If you’ve got oily skin, you’re probably already dismissing this one as not for you, right? Wrong.

The natural balance of moisture in your skin is frequently disrupted during the colder months as you’re regularly in and out of heated areas like homes, the office, the bus or cars. For most people, it’s a case of cranking up the heating, stepping out into the cold, then repeating the cycle.

To keep the skin nourished throughout, opt for an oil that helps your skin to retain its moisture. One with plenty of ingredients that feed your skin. Even better, look for oils that multitask, clarify or plump the skin for added benefits.

 

happy person outside looks up to autumn sky, hand behind head, healthy skin this autumn

5. Add Some Vitamin C

You already know that vitamin C is exactly what you need to get brighter, clearer and glowing skin. But did you know it also helps to stimulate collagen production, which then helps your skin to hold in hydration, which then protects it from the elements?

That’s exactly why it’s so important to work vitamin C into your skincare routine when the weather gets colder. It’s one of the best ways to combat the constant in-and-out nature of autumnal/winter life that can wreak such havoc.

Dry indoor heating one minute and autumn rain the next, your skin is prone to metaphorical whiplash, and a little vitamin C can help to reverse this damage. And of course, might also help you hang on to your summer glow a bit longer.

 

6. Amp Up the Moisturiser

We’d be willing to bet that no one in the history of skincare has found cold weather a hydrating experience. Not one.

Chapped lips, cracked hands, flaky patches – they’re all par for the course. So it’s a great time to add in some extra moisture where you can. How you do it, well, that’s up to you.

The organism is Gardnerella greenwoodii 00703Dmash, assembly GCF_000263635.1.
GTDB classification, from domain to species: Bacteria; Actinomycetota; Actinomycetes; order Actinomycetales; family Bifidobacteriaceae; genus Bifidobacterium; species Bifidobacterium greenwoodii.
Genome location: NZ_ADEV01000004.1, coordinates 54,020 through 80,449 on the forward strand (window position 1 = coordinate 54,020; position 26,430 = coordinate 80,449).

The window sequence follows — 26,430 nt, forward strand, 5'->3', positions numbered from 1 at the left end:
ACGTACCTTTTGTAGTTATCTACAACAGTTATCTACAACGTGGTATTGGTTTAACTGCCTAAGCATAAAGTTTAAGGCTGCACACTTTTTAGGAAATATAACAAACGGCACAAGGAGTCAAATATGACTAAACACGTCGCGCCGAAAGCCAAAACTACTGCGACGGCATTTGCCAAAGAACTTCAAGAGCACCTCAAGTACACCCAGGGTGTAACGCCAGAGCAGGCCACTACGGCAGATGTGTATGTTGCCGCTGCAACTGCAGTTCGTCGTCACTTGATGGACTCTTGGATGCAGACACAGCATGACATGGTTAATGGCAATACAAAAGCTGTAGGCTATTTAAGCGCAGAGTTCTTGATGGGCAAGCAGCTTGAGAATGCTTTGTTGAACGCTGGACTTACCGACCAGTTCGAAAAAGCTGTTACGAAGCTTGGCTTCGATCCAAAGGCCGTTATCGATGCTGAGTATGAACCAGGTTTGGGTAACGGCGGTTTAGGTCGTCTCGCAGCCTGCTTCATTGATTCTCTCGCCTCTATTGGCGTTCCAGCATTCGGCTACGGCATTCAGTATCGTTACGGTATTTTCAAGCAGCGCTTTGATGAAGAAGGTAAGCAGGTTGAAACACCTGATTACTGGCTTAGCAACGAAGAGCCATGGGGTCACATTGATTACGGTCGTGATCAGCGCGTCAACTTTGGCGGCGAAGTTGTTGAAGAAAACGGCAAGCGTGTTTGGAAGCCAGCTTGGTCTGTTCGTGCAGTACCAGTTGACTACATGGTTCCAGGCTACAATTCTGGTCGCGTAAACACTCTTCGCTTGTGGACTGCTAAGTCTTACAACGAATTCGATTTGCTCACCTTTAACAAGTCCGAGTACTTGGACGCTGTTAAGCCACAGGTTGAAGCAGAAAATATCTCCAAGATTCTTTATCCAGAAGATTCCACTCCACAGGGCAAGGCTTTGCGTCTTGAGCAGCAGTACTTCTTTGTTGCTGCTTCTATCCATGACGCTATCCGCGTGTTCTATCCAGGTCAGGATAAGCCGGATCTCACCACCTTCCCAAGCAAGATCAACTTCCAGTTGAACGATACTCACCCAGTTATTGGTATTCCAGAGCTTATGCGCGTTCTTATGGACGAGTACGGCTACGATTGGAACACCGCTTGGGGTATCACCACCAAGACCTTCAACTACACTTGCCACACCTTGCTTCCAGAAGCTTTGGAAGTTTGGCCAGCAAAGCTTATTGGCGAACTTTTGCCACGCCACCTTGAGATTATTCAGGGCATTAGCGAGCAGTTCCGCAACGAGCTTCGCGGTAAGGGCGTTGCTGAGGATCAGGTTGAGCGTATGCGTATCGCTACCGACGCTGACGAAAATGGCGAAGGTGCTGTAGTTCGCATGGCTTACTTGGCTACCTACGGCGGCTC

A hydrating mask once a week is a relaxing, pampering option. Or if you don’t have the time (or inclination), take it one step beyond your lightweight summer moisturiser. Choose moisturisers that contain ceramides to help restore the skin’s natural barrier, and thicker, creamier formulas.

Your skin will need extra hydration as the temperature drops. Trust us, it’s much better to get ahead than try to repair the damage later.

 

7. Don’t Forget Your SPF

Yes, yes, we know you’ve heard it. But cloudy weather (and even rain) doesn’t mean you can skip the SPF.

You might be wrapping up and exposing less skin, but anything that’s exposed still needs protecting. UV rays can penetrate clouds and windows alike, remember. You should apply sunscreen daily (and top up regularly too) on any part of your body that’s visible. Face, neck, ears, hands – the lot.

 

8. Calm Redness

The extra dryness that many people experience with their skin in winter can also lead to increased sensitivity and redness.

No one likes the windburned look, so take care to prevent redness and extra irritation this autumn by selecting products with anti-inflammatory ingredients. Natural products that contain oatmeal, mushroom, green tea and camomile are all handy if you prefer the English Rose complexion to an aspiring Ronald McDonald.